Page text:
Aeonium arboretum – syn. Sempervivum arboretum, is an erect succulent subshrub. The cultivar A. arboreum ‘Zwartkop’ has rich, almost black-purple leaves. I am not sure that this is the cultivar that I saw in the late 1980s in a park in southern Spain, but the image of its deep maroon almost black foliage really excited me then and remains a tangible memory.
I first saw a deep maroon almost black plant of Aeonium in a park in southern Spain. Always a lover of sempervivum, the colour really excited me, as did the height of the plant, so I am guessing that it was a form of Aeonium arboretum. My picture shows a dark form of Aeonium growing in the long greenhouse at Walmer Castle, unfortunately few if any of the plants are labelled.
However my first sighting of Aeonium and many other sub-tropical species was several decades ago in the gardens of Tresco Abbey in the Isles of Scilly. My memory and fascination of this garden is still very clear and it’s my intention to repeat the experience with my husband in the not too distant future.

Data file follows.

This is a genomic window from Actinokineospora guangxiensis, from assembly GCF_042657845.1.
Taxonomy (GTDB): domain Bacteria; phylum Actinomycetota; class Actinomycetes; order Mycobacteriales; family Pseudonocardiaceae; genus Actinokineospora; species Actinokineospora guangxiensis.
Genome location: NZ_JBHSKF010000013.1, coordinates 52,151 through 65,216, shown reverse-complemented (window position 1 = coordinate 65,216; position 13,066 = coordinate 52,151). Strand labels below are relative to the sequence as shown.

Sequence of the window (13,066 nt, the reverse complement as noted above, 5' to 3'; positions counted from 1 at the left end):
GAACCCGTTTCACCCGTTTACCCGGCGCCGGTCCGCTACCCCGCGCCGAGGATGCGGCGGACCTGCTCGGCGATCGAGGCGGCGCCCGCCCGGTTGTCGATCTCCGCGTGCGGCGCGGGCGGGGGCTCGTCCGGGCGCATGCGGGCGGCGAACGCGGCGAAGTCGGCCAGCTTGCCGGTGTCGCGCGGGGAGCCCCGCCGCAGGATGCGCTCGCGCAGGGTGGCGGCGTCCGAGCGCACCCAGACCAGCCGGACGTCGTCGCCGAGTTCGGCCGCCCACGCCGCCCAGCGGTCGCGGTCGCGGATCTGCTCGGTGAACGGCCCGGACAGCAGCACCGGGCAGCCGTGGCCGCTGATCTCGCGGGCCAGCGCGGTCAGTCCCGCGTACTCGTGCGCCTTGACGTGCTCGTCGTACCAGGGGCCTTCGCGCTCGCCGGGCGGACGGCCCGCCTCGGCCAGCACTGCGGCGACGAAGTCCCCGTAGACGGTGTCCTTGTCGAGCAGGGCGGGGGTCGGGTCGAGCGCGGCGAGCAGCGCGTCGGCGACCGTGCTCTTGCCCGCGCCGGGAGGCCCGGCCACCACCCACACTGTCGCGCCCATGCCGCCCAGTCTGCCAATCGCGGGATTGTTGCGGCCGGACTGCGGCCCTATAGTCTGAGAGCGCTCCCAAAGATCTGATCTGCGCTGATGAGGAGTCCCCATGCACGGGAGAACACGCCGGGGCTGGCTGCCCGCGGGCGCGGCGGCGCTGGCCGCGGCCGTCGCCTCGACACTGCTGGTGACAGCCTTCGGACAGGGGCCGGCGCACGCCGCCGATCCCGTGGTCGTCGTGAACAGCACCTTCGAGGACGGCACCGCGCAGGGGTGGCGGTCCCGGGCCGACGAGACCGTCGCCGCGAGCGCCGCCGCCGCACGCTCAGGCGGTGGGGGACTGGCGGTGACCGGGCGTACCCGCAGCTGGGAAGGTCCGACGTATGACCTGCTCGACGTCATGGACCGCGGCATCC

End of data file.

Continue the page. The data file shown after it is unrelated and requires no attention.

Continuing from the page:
Always a lover of sempervivum from an early age, and kalanchoe also the large grey leaved echeveria that my mother grew - planted outdoors during the summer and reinstated in the greenhouse for the winter months. Sempervivum were, for me, an early introduction to propagation as the mother plant sends off numerous offsets around her. These offsets can be repotted if required or left to make a large mat. One species S. arachnoideum appears to be coated in a web of fine hairs like a spiders web. Once the mother plant has flowered it will die, leaving all the little offsets to grow on.